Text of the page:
There are also dolmens in Kerala, South India, about 7 km from Marayoor near the small village of Pius Nagar, also known as Alinchuvad. These dolmens are set in clusters of two to five dolmens obviously for the burial of a family. There are hundreds of such dolmen clusters in the area. Apart from overground dolmens, underground burial chambers built with dressed stone slabs have also been discovered in Marayoor. All these dolmens are made from heavy granite slabs, mined using primitive technology. This was a burial ground for several centuries for a noble tribal dynasty known as Adi Cheras, the royal family, which rose as a paramount power in South India in the First Century CE. The Adi Chera tribe traded with the Egyptian and Roman empires of the time. Most of the overground dolmens found in Alinchuvad were made before the Iron Age since no tools were used to dress the granite slabs. On a nearby hill, granite dolmens made, using tools, are also seen. One is underground and the other is overground. The overground dolmen of this type was not used for burial. The length of the dolmens range from 11 ft to 4 ft. There are scores of 4 ft versions of underground type. They had two earthenware pots, one containing the ornaments and weapons of the individual and the other contained the cremation remains. Such underground dolmens are located in various places, like Chelamala, in Ernakulam District, Mattathipara, Muniyara, Panapilavu, etc. in the district of Idukki in Kerala State, where Marayoor also is located. It appears that the tribe continued to use this burial practice until the tribe was destroyed in the beginning of third century CE.

Middle East

Dolmens are also found in Israel, Syria and Jordan. Numerous large dolmens can be viewed in the Israeli National park at Gamla.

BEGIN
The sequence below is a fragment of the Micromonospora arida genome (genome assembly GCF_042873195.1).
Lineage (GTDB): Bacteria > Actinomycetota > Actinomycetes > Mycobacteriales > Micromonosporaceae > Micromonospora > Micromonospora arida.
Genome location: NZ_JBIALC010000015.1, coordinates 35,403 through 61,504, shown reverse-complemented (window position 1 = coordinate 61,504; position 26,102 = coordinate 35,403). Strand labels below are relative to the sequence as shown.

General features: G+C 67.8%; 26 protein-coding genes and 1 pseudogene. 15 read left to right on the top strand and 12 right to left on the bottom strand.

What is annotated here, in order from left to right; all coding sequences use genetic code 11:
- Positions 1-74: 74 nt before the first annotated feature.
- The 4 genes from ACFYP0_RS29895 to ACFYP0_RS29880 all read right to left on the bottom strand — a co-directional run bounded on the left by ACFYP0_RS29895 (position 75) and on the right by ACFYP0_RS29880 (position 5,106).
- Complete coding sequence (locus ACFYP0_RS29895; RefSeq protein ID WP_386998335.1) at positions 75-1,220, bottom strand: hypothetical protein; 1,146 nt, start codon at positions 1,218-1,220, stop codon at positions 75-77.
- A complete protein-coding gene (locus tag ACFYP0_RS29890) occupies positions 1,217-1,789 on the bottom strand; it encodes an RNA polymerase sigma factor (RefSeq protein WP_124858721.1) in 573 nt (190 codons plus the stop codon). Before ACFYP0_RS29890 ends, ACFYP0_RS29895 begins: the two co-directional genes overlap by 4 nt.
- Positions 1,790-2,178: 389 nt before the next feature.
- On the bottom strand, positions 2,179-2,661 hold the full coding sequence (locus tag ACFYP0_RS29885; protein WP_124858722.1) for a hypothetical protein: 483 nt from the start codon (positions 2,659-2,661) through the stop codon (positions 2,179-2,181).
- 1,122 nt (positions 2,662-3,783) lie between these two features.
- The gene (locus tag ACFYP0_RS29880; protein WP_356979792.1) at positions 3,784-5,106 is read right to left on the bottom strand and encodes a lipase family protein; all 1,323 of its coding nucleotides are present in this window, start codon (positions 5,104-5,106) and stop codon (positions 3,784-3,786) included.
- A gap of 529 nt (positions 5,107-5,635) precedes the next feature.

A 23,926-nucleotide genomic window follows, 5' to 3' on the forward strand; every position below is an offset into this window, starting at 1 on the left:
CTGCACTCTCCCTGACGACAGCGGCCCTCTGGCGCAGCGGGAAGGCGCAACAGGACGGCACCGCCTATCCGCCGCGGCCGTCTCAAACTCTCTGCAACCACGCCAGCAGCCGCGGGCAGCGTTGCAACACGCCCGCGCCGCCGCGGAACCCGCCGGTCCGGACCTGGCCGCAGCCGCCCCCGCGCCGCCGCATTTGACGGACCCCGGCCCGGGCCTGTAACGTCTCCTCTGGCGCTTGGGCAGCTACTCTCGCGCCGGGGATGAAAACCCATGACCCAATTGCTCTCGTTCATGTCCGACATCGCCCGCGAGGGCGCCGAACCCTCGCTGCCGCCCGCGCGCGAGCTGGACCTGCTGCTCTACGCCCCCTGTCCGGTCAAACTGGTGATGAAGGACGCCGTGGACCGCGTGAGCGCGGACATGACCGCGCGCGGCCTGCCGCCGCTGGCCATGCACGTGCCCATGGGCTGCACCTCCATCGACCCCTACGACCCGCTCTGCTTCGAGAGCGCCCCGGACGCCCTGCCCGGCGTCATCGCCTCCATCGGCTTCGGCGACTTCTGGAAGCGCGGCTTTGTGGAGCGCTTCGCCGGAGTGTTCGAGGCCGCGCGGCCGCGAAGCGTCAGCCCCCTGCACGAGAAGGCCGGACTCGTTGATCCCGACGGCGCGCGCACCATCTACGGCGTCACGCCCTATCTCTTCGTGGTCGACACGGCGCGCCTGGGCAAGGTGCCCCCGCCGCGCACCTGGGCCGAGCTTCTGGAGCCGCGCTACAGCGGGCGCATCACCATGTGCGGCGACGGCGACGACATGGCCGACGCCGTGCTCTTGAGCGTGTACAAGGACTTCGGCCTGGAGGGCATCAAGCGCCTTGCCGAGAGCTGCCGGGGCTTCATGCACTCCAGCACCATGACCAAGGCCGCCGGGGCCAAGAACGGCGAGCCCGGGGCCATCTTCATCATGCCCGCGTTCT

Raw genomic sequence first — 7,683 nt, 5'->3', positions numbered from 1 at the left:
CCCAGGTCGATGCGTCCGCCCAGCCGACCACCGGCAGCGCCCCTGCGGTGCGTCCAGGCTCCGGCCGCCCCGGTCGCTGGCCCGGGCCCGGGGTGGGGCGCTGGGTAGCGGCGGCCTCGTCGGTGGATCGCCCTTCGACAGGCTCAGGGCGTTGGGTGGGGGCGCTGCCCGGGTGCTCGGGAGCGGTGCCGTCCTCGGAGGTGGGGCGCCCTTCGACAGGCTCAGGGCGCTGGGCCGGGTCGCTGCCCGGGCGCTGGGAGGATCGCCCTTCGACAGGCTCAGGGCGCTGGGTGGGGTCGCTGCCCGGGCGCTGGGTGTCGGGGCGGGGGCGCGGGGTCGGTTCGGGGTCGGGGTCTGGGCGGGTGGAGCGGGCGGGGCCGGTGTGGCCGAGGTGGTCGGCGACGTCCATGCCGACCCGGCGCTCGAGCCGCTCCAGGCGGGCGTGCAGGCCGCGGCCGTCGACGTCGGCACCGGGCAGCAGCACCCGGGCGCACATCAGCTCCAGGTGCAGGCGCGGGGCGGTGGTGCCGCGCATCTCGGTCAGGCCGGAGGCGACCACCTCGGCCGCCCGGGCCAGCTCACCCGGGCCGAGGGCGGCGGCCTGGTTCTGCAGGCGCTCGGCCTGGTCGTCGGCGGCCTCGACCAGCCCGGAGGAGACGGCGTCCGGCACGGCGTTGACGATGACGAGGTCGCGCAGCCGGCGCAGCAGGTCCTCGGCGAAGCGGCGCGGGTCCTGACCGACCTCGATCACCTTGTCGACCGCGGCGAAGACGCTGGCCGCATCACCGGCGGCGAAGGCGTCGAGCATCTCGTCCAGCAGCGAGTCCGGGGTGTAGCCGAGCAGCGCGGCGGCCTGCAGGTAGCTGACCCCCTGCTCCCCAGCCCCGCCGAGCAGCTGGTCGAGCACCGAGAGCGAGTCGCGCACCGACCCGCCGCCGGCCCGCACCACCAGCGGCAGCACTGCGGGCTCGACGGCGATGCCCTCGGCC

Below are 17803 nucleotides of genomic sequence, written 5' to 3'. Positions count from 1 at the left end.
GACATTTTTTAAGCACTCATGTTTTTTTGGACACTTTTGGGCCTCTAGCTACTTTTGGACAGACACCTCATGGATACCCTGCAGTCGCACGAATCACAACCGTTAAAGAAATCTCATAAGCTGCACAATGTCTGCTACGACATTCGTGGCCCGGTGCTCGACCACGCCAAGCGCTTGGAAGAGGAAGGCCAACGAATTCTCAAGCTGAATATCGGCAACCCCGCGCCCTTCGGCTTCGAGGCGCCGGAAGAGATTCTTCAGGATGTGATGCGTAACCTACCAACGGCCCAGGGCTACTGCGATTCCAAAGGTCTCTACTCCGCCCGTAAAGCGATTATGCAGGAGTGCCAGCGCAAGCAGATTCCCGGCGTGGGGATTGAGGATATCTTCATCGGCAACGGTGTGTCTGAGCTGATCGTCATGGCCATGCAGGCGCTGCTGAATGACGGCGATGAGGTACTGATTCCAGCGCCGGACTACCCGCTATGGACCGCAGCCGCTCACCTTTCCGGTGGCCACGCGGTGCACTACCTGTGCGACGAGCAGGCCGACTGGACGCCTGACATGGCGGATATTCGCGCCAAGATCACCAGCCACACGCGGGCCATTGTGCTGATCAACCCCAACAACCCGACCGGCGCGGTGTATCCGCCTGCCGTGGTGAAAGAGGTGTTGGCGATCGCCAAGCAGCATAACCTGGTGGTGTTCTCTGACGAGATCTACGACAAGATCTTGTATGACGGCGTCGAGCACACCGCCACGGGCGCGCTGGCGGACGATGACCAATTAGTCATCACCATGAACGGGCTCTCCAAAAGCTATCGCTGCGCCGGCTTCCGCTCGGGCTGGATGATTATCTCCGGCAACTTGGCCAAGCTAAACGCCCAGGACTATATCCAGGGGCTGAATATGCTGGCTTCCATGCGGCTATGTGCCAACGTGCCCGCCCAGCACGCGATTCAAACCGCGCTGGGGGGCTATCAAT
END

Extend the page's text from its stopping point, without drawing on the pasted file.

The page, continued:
There are many examples of flint dolmens in the historical villages of Johfiyeh and Natifah in northern Jordan. The greatest number of dolmens can be found around Madaba, Like the ones at Al Faiha village 10 km to the west of Madaba city see Madaba dolmens . Also 2 dolmens found in Hisbone and the most been found at Zarqa Ma'in at Al-Murayghat which is getting destroyed now by gravel quarries see where have all the dolmens gone? .


Eurasia (North Western Caucasus) Circassia

Over 3,000 dolmens and other structures can be found in the North-Western Caucasus region in Russia, where more and more dolmens are discovered in the mountains each year.

See also


  1. ^ Guide to the Menhirs and other Megaliths of Central Brittany, Lewis S., 2009, Nezert Books, ISBN 952-270-595-2
  2. ^ Corret de la Tour d'Auvergne, Origines gauloises. Celles des plus anciens peuples de l'Europe puisées dans leur vraie source ou recherche sur la langue, l'origine et les antiquités des Celto-bretons de l'Armorique, pour servir à l'histoire ancienne et moderne de ce peuple et à celle des Français, 1792-97.
  3. ^ Des Dolmens pour les Morts, Joussaume R., 1985, Hachette, ISBN 2-01-008877-8
  4. ^ The Scandinavian Contribution in Normandy
  5. ^ Journal of European Archaeology (JEA), 5 (1997); Emilia Pásztor and Curt Roslund: Orientation of Maltese dolmens.
  6. ^ Salvatore Piccolo, Antiche Pietre. La cultura dei dolmen nella Preistoria della Sicilia sud-orientale, Morrone ed., Siracusa 2007; see also http://www.megalithic.co.uk/user.php?op=userinfo&uname=Salvatore
  7. ^ Weir, A (1980). Early Ireland. A Field Guide. Belfast: Blackstaff Press. p. 101.
  8. ^ Megalithic Cultures in Asia, Kim Byung-mo, 1982, Hanyang University Press


  • Trifonov, V., 2006. Russia's megaliths: unearthing the lost prehistoric tombs of Caucasian warlords in the Zhane valley. St.Petersburg: The Institute for Study of Material Culture History, Russian Academy of Sciences. Available from [2]
  • Kudin, M., 2001. Dolmeni i ritual. Dolmen Path - Russian Megaliths. Available from [3]
  • Knight, Peter. Ancient Stones of Dorset, 1996.

External links